Only when local communities benefit from the social, economic, and ecological benefits that the tourism activity provides, can popular tourism destinations be sustainable.
Seeking to re-start tourism under new circumstances enforced by the coronavirus, such as social remoteness, I would:
- Encourage accommodation in people’s homes – ones that have their own yards, for instance.
- Operate nocturnal tourism – ‘stretching’ the hours to the night, when there is less ‘day-time’ activity in the cities.
- Promote ‘geographical’ tourism in the open-air – every place has nice spots which are not always obvious, and it is an opportunity to explore them.
- Develop ‘community’ tourism – by areas of interests such as the tourists’ profession (artists, architects), hobbies (jewelry making, food), or gender preferences. This kind of tourism allows for social remoteness but still takes a more personal approach while enabling web usage.
Sustainable development goals – Sustainability of destinations has a focus on economy, environment, and society – with the Sustainable Development Goals at heart. Therefore, depending on the destination, I recommend cracking what are the most important things for your destination and what you are able to do right now in order to get tourism closer to destination sustainability. It depends on what kind of destination you are representing (e.g. city, municipality, region, or a country) and what kind of products (e.g. nature, culture, activities) as all places will have different sustainability strategies based on their priorities.
Stakeholders engagement – Get all stakeholders involved in planning and reassessing strategy to restart the future with the Sustainable Development Goals as a front. Clear measurable objectives are vital, so everyone has the same vision and objectives for future development with a focus on sustainability. All stakeholders including government, municipalities, citizens, tourism industry/companies, investors, and your foreign stakeholders e.g. tour operators, etc.
Target audience – Be clear about your target audience and what kind of travellers the destination is seeking, in line with the sustainability strategy of the destination. Depending on what kind of destination we are looking at and what the emphasis is on e.g. culture, nature, activities, etc.
In my opinion, this is a very good moment to start a dialogue between tourism managers and local communities. Instead of the process approach, it’s time for projects in the tourism sector. As we are not able to plan long run programmes, short projects, aimed to help the local business to recover, are the central solution for the current time.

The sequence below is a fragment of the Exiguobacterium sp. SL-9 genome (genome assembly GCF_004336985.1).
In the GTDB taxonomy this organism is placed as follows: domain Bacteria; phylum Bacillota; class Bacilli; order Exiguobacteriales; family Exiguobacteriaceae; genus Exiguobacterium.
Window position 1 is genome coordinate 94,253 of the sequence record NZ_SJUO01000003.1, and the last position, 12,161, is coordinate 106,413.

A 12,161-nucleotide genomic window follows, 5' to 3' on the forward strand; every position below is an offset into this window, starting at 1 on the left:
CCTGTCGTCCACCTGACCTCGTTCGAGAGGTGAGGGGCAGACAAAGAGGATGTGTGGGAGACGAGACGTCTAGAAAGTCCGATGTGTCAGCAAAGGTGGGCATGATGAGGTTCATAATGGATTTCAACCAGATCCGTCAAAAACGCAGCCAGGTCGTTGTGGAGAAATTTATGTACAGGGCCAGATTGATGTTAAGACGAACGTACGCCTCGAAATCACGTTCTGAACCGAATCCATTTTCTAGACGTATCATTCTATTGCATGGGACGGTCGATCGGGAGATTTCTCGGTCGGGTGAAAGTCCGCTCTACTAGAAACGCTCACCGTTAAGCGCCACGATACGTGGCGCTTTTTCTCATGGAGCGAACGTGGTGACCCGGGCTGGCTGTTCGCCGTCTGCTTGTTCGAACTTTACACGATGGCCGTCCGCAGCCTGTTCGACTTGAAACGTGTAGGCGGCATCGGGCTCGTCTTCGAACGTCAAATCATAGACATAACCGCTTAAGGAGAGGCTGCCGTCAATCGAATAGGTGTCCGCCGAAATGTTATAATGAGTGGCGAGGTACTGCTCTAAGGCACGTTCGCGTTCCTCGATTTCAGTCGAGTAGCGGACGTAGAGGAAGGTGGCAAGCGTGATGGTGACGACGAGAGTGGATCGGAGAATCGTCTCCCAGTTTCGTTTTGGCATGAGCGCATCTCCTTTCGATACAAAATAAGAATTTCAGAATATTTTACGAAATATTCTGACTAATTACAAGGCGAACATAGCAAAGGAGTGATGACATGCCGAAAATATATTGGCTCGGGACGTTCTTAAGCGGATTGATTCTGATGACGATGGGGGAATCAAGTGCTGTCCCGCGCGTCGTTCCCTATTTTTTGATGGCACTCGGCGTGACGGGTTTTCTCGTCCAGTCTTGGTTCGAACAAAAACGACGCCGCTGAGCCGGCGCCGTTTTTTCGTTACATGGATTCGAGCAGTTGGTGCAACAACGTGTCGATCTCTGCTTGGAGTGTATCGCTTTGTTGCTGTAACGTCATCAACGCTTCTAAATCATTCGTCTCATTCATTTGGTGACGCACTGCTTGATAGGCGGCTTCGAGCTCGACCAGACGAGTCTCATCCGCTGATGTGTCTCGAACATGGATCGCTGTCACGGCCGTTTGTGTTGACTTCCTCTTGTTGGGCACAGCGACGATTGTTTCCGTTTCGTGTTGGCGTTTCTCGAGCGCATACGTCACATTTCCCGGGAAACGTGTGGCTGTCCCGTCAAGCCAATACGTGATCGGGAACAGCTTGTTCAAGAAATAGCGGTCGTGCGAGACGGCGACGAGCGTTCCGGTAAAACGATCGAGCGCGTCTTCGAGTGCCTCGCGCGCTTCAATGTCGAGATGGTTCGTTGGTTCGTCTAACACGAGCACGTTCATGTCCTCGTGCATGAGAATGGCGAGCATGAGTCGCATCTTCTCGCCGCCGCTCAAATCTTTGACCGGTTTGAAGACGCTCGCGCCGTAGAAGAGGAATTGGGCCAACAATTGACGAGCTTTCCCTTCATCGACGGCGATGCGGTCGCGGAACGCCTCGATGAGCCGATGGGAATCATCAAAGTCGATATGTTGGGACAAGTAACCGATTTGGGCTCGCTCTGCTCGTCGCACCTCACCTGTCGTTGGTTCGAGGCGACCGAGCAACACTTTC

Keeping this in mind, three requirements for such projects could be considered:
- Crowdsourcing the ideas locally and involving the locals as the ‘last service mile’ of tourism product delivery.
- Connecting the aims of the projects with the ideas of sustainable development – not only declaring them but trying to implement as much as possible.
- Involving youngsters into these projects.
If I had to choose three things, it would probably be:
- The load capacity of the different venues, heritage sites – and try to work heavily on seasonality.
- Strengthen the products related to identity, as those make us different as a destination.
- Try to involve locals in tourism planning, and as well as tourism developers.
- I would design new rules of behavior according to destinations.
- I would impress those new rules on visitors.
- I would communicate it.
- Reconnecting with the local community and local stakeholders to be able to include them in the development and implementation of brand-related activities and to minimise the adverse effects of tourism on the locals. Developing a relational network of local producers and service providers and making them a legitimate part of the industry.
- Developing public policies and certification systems that encourage and support sustainable solutions in the industry.
- Developing a communication and pricing strategy to:
(a) target the travellers for whom sustainability is an important choice criterion
(b) to promote and stimulate sustainable behaviour within the existing customer base.
If there was ever an upside to the current global public health crisis i.e., COVID-19, it is that it is making a positive impact on our natural environment. Marketers are facing a challenging paradox between revitalising their economies and building on their ‘cleaner’ destination image.
To restart a sustainable ecosystem, destination marketers/DMOs are reminded:
- To foster grassroots cross-community cooperation, to acknowledge and recognise the interdependencies between the public and private sector to really (re)commence the co-creation of the kind of society we want to live in.
- That all (or the majority of) stakeholder interest should be identified and understood, but this does not necessitate that all stakeholders should be equally involved in the decision making.
- That initiative (be it national, regional or local) can only go so far, and that structural change embedded in policy is required. This necessitates re-imagining the way that destinations are (re)built and organised.
Previous panel answers to hot topics and urgent questions here.